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    ABSTRACT: Some investigators have analyzed the rate of growth of prostate cancer that has recurred after definitive radiotherapy or radical prostatectomy using serum prostate-specific antigen (PSA) doubling times (DT). We examined all PSA values in recurrent patients to determine the pattern and rate of increase in PSA after radiation therapy and radical prostatectomy. Charts of 96 recurrent radical prostatectomy patients (mean age, 62.8 years; range, 47 to 76) and 42 recurrent radiation therapy patients (mean age, 67.2 years; range, 52 to 83) were reviewed. All available PSA values between the date of operation/radiation treatment and last follow-up evaluation or the initiation of second-line therapy are included. Rate of PSA DT was not assumed to be constant over time; it was instead allowed to vary. We use a piecewise linear random-coefficients model in time for log (PSA), which allowed different mean models for both treatments. The PSA DT in the first year after radiation therapy was--1.17 years, which reflects the continuous decline in PSA in the average patients during the first year after radiotherapy despite eventual biochemical progression. In contrast, the PSA DT in the radical prostatectomy group was 0.66 in the first year. In year 2, after radiation therapy, the PSA DT was lengthy at 1.82 years, significantly longer (P = .0025) than in the radical prostatectomy group (0.76 years). After year 2, there were no significant differences between the two groups (P > .05). A piecewise linear random-coefficients model enables interval analysis of PSA DT. While the PSA DT after radiation therapy and radical prostatectomy are different in the first 2 years, the rate of increase in PSA appears to be similar in the two groups after year 2, which suggests the rate of growth of cancers that recur after radiation therapy and radical prostatectomy is similar.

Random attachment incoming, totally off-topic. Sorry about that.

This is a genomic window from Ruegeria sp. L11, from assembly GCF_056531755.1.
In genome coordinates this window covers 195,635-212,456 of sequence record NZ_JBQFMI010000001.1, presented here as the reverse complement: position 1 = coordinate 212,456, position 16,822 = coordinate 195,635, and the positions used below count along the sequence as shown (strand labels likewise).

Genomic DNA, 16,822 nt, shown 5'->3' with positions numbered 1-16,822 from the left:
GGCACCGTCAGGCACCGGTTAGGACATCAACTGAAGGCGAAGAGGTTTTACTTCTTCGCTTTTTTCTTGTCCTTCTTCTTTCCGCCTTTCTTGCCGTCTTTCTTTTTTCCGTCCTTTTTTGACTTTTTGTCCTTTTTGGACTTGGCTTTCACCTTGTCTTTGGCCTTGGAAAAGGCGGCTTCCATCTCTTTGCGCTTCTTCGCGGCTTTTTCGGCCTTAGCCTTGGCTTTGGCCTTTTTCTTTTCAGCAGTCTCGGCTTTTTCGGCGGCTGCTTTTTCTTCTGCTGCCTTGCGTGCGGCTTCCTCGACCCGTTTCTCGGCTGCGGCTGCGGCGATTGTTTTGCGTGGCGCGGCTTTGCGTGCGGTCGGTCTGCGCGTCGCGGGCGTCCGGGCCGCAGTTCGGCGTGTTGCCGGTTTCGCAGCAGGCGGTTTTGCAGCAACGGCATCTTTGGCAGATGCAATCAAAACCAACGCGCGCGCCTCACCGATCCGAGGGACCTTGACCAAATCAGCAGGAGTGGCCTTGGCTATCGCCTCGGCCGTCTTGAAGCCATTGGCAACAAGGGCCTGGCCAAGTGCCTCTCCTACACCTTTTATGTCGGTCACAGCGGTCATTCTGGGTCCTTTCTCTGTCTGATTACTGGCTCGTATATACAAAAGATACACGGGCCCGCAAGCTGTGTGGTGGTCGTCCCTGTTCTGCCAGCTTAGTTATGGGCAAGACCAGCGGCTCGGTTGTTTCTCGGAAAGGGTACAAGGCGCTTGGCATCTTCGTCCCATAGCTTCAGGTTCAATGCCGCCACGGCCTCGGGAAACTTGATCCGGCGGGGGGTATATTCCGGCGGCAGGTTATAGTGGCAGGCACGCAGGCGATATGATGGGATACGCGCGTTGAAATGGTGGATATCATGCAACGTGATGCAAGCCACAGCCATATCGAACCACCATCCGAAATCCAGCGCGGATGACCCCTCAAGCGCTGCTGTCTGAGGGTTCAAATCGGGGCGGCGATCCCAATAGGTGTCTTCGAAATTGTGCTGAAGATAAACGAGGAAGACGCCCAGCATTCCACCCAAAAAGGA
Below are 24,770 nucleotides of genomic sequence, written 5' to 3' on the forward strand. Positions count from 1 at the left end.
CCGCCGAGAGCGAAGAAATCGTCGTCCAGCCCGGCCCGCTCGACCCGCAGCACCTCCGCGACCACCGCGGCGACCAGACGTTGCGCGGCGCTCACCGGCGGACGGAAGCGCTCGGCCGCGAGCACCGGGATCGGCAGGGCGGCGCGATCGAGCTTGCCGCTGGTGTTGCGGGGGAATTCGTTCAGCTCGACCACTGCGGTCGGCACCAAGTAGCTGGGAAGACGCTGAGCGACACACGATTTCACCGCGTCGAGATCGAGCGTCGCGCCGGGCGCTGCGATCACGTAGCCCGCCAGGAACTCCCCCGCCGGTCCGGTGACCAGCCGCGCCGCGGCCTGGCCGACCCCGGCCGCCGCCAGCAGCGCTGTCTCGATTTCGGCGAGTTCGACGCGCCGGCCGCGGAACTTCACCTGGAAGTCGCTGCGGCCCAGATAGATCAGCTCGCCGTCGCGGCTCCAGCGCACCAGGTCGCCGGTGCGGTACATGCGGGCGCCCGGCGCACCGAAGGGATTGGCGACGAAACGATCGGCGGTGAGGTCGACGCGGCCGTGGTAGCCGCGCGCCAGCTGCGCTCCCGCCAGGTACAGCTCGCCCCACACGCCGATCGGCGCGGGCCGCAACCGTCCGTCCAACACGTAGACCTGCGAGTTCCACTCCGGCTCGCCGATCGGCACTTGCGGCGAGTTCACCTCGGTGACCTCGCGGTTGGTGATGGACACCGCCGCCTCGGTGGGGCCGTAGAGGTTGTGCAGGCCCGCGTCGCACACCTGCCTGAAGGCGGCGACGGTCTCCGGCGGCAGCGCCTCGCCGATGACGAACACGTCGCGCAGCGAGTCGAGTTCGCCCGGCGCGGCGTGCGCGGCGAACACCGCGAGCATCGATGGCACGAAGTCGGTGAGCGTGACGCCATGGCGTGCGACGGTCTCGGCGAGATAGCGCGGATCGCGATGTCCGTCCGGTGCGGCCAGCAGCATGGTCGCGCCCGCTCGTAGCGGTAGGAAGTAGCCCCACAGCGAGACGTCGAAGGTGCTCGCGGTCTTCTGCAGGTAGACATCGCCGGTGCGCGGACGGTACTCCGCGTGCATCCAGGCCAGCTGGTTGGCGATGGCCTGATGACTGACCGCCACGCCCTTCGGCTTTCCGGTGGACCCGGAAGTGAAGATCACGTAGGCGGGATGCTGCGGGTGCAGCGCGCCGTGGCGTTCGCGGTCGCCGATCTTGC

Journal of Clinical Oncology 07/1998; 16(6):2267-71. · 18.04 Impact Factor
  • Urology 01/1998; 52(1). · 2.42 Impact Factor